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2631 Fri 25 May LESSON Awakened One With Awareness Buddha’s Teachings in 4 Words Do Good Be Mindful ! 5 Funny Buddhist Suttas That Have a Great Message
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2631 Fri  25  May  LESSON

Awakened One With Awareness Buddha’s Teachings in 4 Words
Do Good Be Mindful !

5 Funny Buddhist Suttas That Have a Great Message






https://i.pinimg.com/736x/58/1d/b7/581db7e0188a4b1dd3877792f50773d1–krishna-painting-buddha-painting.jpg
https://i.pinimg.com/736x/58/1d/b7/581db7e0188a4b1dd3877792f50773d1--krishna-painting-buddha-painting.jpg

https://www.youtube.com/watch?v=KuOOmGfebV8&t=108s
5 Funny Buddhist Suttas That Have a Great Message
Mindah-Lee Kumar (The Enthusiastic Buddhist)
Published on Mar 5, 2017
You wouldn’t expect the Buddha’s teachings to include anything funny
would you? I mean, we’re talking about the serious business of purifying
our mind and becoming enlightened. But occasionally I’ve come across
some Buddhist suttas that have surprised me and made me chuckle. In this
video, I share with you five suttas from the Pali Canon that I’ve found amusing and also have a great message.

CONNECT WITH ME HERE:
Membership site for more teachings and support:
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Suttas used in this video:


“Gadrabha Sutta: The Donkey” (AN 3.81), translated from the Pali by
Thanissaro Bhikkhu. Access to Insight (Legacy Edition), 30 November
2013,
http://www.accesstoinsight.org/tipita….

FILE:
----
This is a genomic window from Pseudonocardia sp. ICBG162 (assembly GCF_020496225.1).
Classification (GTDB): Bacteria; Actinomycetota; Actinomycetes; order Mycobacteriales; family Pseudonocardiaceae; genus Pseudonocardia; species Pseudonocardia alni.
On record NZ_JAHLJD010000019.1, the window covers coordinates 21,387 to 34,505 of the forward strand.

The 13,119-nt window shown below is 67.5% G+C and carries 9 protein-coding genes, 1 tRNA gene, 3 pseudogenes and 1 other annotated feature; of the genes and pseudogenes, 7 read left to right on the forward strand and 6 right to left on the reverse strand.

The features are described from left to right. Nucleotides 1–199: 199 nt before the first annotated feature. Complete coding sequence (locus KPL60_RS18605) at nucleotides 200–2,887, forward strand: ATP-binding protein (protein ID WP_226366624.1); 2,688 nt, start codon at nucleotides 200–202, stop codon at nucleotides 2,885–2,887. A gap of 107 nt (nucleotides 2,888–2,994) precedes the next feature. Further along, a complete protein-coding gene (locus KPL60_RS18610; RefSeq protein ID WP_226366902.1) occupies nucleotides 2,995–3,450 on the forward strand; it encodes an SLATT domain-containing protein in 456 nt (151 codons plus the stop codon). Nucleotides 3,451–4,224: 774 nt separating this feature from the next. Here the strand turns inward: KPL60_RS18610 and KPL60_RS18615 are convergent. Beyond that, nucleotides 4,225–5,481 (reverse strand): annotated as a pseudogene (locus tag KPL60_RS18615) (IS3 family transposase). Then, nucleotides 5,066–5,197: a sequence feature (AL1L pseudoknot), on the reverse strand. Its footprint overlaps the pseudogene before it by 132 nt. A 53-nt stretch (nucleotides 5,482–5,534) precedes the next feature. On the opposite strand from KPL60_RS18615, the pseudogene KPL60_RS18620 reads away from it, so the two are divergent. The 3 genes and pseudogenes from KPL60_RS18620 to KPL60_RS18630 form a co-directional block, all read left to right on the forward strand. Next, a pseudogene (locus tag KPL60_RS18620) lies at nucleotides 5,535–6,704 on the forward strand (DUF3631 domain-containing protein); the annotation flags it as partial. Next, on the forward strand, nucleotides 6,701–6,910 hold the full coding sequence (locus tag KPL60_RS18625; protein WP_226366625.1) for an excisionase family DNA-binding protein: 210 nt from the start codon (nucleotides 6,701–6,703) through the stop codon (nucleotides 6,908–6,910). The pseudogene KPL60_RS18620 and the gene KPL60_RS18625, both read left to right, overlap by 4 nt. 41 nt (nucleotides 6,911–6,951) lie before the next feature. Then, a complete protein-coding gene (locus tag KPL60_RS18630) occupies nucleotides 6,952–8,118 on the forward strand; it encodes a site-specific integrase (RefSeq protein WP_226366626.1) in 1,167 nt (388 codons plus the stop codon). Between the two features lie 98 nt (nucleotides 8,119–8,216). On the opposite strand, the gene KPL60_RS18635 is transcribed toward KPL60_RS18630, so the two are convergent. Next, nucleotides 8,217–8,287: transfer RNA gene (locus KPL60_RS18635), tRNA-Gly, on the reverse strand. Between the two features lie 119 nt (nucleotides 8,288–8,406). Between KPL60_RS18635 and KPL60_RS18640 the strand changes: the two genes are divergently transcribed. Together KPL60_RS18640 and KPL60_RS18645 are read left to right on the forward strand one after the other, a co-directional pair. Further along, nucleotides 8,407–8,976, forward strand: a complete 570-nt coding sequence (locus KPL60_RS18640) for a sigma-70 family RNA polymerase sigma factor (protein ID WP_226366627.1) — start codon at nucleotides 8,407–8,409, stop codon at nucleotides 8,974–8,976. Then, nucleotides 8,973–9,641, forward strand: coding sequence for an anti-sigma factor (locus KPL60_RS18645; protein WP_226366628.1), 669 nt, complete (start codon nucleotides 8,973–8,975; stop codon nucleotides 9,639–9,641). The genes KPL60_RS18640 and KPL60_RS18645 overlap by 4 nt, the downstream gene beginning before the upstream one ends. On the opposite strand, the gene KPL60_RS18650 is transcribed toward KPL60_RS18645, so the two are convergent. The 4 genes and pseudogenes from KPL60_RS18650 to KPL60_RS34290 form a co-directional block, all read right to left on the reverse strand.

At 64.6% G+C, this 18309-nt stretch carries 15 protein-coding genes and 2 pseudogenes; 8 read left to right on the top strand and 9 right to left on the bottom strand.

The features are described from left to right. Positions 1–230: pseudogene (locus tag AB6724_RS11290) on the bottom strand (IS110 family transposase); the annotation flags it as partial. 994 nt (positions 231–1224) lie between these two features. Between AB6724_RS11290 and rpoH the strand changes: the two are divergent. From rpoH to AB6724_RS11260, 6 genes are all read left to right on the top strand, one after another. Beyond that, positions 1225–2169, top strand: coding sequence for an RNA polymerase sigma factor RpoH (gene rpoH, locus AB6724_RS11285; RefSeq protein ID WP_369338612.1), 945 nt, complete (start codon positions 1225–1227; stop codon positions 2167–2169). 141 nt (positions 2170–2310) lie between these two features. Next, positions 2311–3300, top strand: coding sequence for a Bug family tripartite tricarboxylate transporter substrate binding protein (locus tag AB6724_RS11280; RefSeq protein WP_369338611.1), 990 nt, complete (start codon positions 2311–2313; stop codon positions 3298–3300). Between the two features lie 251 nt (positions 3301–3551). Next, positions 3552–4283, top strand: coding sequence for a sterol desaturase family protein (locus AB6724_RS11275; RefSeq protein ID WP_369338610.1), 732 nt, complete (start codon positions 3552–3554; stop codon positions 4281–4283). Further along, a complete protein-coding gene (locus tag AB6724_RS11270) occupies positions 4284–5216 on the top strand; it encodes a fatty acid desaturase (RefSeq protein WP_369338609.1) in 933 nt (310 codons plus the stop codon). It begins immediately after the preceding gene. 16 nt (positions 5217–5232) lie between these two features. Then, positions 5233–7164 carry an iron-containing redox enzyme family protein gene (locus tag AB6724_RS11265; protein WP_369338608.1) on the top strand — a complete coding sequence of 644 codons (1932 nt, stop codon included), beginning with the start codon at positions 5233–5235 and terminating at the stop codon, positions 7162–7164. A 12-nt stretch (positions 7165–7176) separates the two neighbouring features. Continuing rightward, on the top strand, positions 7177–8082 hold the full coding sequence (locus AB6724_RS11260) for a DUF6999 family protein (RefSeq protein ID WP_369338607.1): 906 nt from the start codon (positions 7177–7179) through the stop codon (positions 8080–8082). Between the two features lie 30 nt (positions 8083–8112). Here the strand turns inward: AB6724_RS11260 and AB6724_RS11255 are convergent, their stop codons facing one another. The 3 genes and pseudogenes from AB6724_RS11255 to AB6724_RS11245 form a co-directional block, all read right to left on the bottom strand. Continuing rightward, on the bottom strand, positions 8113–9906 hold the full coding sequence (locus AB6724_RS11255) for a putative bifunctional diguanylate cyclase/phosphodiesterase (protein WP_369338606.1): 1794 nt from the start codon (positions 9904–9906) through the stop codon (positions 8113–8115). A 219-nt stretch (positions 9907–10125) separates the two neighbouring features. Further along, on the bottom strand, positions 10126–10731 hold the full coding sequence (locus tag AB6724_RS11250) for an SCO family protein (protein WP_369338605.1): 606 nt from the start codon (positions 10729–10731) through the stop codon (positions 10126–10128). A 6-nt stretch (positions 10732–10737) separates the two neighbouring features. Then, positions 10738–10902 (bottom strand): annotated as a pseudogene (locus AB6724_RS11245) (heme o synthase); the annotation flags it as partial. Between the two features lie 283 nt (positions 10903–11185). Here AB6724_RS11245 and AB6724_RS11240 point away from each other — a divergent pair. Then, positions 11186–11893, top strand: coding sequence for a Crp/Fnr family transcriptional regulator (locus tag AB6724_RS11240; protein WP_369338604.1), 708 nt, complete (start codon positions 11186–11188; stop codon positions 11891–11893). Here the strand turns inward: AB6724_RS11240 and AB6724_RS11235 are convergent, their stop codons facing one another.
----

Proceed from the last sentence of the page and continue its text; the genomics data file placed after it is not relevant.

https://accesstoinsight.org/tipitaka/an/an03/an03.081.than.html

https://accesstoinsight.org/tipit…/…/an03/an03.081.than.html

AN 3.81 PTS: A i 229
Thai 3.83
Gadrabha Sutta: The Donkey
translated from the Pali by
Thanissaro Bhikkhu
© 2001


“Monks, it is just as if a donkey were following right after a herd of
cattle, saying, “I too am a cow! I too am a cow!” Its color is not that
of a cow, its voice is not that of a cow, its hoof is not that of a cow,
and yet it still keeps following right after the herd of cattle,
saying, “I too am a cow! I too am a cow!” In the same way, there is the
case where a certain monk follows right after the community of monks,
saying, “I too am a monk! I too am a monk!” He doesn’t have the other
monks’ desire for undertaking the training in heightened virtue, doesn’t
have their desire for undertaking the training in heightened mind
(concentration), doesn’t have their desire for undertaking the training
in heightened discernment, and yet he still keeps following right after
the community of monks, saying, “I too am a monk! I too am a monk!”


“So you should train yourselves: ‘Strong will be our desire for
undertaking the training in heightened virtue; strong will be our desire
for undertaking the training in heightened mind (concentration); strong
will be our desire for undertaking the training in heightened
discernment.’ That is how you should train yourselves.”


accesstoinsight.org
“Monks,
it is just as if a donkey were following right after a herd of cattle,
saying, “I too am a cow! I too am a cow!” Its color is not that of a
cow, its voice is not that of a cow, its hoof is not that of a cow, and
yet it still keeps following right after the herd of cattle, saying, “I
too am a…



“Sedaka Sutta: At Sedaka” (SN 47.19), translated from the Pali by
Thanissaro Bhikkhu. Access to Insight (Legacy Edition), 30 November
2013, http://www.accesstoinsight.org/tipita….